United States District Court, W.D. Missouri.
NANETTE K. LAUGHREY UNITED STATES DISTRICT JUDGE
before the Court is Defendant Alonso Anderson's motion
for relief from final judgment, Doc. 179, Plaintiff KCI Auto
Auction, Inc.'s motion to enforce, Doc. 193, KCI's
motion for leave to file excess pages, Doc. 197, and
KCI's motion for sanctions pursuant to Rule 11, Doc. 198.
For the following reasons, the motion for relief from final
judgment is denied, the motion to enforce is granted in part,
the motion for leave to file excess pages is granted, and the
motion for sanctions is denied.
dispute began when a purchasing account used to purchase
vehicles at KCI, the “Lucky 7 Account, ” became
delinquent. KCI brought claims against Mr. Anderson, along
with seven other individuals and three entities, for breach
of contract, action on account, promissory estoppel, account
stated, fraudulent misrepresentation, fraudulent conveyance,
unjust enrichment and quantum meruit, conversion, replevin,
civil conspiracy, constructive trust, injunctive relief,
negligence per se and alter ego/piercing the corporate veil.
Doc. 41 (Amended Complaint).
on the merits of KCI's claims against Mr.
Anderson ended after the Court granted KCI's
motion for summary judgment. Doc. 115. The Court found, in
relevant part, that KCI had a valid contract with Anderson as
a result of an oral “floor plan” agreement made
with two other defendants, who were found to be agents acting
on behalf of Mr. Anderson, and an “Auction Guarantee,
” signed and executed by Mr. Anderson, in which Mr.
Anderson personally guaranteed full payments of any debts.
Id. Although Mr. Anderson argued that KCI's
exhibits were forgeries, that the signature shown on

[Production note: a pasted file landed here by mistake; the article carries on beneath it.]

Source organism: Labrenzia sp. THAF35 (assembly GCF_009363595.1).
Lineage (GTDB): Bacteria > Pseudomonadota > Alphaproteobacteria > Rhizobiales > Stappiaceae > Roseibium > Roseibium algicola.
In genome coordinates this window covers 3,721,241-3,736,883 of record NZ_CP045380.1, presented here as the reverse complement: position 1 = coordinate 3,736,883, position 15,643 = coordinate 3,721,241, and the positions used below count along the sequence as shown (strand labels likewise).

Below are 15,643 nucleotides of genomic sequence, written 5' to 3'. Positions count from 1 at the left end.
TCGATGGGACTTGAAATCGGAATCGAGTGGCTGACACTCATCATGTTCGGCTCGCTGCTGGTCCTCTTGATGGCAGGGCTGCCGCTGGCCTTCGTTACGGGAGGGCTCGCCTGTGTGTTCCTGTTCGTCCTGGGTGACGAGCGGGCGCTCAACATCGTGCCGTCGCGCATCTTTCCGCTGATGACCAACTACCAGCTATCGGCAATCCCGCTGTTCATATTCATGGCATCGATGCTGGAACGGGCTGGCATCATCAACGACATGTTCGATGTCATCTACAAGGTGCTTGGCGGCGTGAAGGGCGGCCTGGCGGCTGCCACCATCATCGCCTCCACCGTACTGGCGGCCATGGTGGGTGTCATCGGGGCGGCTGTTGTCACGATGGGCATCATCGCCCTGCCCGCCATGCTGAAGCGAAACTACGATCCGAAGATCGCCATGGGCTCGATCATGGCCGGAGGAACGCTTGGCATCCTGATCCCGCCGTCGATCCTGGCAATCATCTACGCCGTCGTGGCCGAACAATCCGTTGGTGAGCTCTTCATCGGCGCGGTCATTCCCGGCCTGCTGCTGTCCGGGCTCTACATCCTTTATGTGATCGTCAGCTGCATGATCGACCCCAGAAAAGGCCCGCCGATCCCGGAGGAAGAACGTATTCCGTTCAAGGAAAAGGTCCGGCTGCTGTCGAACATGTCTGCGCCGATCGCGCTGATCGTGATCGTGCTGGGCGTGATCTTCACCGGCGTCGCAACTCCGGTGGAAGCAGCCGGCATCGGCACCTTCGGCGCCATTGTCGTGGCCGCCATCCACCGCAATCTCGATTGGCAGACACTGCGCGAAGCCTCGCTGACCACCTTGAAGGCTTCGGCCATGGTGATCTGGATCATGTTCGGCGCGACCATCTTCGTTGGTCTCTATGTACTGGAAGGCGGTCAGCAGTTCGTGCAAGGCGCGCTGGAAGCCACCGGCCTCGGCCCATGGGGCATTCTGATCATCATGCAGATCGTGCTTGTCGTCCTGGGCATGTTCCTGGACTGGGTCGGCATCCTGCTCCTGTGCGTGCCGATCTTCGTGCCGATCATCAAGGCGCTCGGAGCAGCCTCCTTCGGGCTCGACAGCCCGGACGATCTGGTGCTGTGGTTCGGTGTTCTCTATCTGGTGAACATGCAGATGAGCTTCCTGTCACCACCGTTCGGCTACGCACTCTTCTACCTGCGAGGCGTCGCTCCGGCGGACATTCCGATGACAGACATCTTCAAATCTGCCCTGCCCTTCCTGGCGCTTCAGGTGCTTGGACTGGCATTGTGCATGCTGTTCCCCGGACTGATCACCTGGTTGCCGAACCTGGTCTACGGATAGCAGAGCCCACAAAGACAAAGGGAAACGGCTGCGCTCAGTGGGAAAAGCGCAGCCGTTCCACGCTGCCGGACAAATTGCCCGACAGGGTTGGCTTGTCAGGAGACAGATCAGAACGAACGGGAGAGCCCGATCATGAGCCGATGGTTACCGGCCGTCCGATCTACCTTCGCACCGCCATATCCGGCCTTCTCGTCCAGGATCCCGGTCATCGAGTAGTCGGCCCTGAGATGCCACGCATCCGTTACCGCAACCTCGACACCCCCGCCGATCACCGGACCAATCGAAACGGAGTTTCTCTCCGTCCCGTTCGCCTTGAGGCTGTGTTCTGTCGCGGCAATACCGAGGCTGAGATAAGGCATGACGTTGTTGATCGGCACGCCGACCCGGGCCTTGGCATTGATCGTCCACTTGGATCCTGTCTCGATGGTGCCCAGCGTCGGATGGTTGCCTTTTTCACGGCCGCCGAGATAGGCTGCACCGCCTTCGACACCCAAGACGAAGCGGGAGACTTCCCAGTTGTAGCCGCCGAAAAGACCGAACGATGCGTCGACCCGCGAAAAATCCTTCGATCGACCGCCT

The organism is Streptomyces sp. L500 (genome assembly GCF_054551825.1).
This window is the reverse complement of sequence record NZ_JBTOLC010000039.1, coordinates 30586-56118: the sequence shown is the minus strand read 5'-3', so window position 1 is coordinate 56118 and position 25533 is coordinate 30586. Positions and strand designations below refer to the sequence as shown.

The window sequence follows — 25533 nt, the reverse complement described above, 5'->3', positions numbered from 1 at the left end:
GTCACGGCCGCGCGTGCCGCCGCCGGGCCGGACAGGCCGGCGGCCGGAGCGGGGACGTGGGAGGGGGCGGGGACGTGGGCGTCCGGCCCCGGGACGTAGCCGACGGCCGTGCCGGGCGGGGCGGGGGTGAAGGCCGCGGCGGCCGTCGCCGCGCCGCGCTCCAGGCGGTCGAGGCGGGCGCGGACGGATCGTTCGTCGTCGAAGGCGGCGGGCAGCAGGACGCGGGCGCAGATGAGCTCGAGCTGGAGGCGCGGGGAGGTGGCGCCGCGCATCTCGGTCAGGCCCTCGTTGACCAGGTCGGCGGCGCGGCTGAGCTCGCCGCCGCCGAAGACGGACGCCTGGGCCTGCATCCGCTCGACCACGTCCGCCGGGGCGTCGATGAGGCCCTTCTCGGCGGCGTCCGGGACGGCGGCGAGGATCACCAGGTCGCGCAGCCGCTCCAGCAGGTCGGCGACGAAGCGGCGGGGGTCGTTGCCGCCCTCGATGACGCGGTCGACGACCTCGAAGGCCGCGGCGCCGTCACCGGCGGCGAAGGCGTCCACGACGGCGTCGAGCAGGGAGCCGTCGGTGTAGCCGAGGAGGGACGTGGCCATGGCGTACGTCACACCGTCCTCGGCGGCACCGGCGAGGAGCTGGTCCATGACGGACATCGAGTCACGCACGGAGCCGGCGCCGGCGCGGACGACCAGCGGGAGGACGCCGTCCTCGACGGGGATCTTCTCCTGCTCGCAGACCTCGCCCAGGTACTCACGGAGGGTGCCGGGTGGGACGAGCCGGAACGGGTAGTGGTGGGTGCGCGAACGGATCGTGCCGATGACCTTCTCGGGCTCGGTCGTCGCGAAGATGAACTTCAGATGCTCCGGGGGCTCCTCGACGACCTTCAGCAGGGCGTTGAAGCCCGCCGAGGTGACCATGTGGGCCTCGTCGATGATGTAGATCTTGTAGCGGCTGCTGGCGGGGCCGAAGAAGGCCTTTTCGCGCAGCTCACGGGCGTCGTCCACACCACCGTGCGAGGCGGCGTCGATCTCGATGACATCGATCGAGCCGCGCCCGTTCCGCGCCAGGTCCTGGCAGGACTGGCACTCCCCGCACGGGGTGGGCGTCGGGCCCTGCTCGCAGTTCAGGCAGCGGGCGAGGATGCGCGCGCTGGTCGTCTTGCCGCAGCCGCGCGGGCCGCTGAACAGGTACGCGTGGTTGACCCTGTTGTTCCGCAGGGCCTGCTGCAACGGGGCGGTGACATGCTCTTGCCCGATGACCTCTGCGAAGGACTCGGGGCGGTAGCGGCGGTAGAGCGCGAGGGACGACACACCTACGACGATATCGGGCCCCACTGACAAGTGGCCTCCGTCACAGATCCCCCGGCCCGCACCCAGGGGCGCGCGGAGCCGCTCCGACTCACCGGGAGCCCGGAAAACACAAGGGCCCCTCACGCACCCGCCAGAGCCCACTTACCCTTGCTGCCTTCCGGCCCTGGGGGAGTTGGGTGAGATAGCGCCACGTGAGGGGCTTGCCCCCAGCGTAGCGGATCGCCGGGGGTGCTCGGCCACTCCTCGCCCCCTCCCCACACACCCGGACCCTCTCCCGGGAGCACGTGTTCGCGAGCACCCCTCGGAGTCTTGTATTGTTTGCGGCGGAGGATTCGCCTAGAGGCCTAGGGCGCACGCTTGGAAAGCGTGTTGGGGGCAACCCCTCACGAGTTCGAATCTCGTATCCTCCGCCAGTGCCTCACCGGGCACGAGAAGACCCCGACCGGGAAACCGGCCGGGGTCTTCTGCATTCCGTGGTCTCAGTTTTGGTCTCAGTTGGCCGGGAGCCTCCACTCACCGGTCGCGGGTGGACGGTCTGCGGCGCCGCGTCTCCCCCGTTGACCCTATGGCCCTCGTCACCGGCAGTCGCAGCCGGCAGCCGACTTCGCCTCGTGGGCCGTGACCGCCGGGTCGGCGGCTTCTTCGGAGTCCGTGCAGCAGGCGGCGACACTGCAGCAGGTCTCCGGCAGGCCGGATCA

KCI's exhibits was not his, and that he signed different
papers than those filed by KCI, Doc. 111-1, the Court found
that summary judgment was nonetheless warranted because Mr.
Anderson's affidavit was conclusory and he had admitted
the authenticity of these documents by failing to respond to
KCI's requests for admissions, Doc. 106-2, pp. 11-12. Mr.
Anderson then appealed the summary judgment decision, but the
appeal was dismissed for failure to prosecute. Doc. 122.
the Court's decision, KCI served Mr. Anderson with
post-judgment discovery. Doc. 125. When Mr. Anderson had not
responded some two months later, KCI filed a motion to
compel, which was granted in November 2018. Doc. 134. When
Mr. Anderson again failed to respond to KCI's discovery
despite the Court's Order to do so, KCI motioned to hold
Mr. Anderson in civil contempt, Doc. 135, and the matter was
referred to a Magistrate Judge for a hearing, Doc. 141. Mr.
Anderson did not appear for the hearing, nor did he file any
objections to the Report and Recommendations that resulted.
The Court adopted the Magistrate Judge's Report and
Recommendation, found Mr. Anderson in contempt of court, and
among other things, imposed sanctions accruing for each day
of noncompliance with the Court's prior order and
permitted KCI to submit a record of costs and expenses
incurred to be assessed against Mr. Anderson. Doc. 158.
Anderson now contends that the Court's order granting
summary judgment to KCI should be set aside based on newly
submitted evidence, because the prior judgment was
fraudulently procured and because the judgment is otherwise
void. Doc. 179. KCI claims that Mr. Anderson's motion is
frivolous and he should be sanctioned pursuant to Rule 11.
Doc. 198. Separately, KCI seeks to enforce the Court's
prior Orders awarding KCI costs associated with conducting
discovery and sanctions pursuant to the Court's civil
contempt finding. Doc. 193.
Mr. Anderson's Motion for Relief from Final
Rule of Civil Procedure 60(b) provides that a court may
provide relief from a final judgment “on motion and
just terms” for various reasons, including “newly
discovered evidence that, with reasonable diligence, could
not have been discovered in time to move for a new
trial” and “fraud (whether previously called
intrinsic or extrinsic), misrepresentation, or misconduct by
an opposing party.” Fed.R.Civ.P. 60(b)(2)-(3). Rule
60(b)(4) also provides for relief when “the judgment is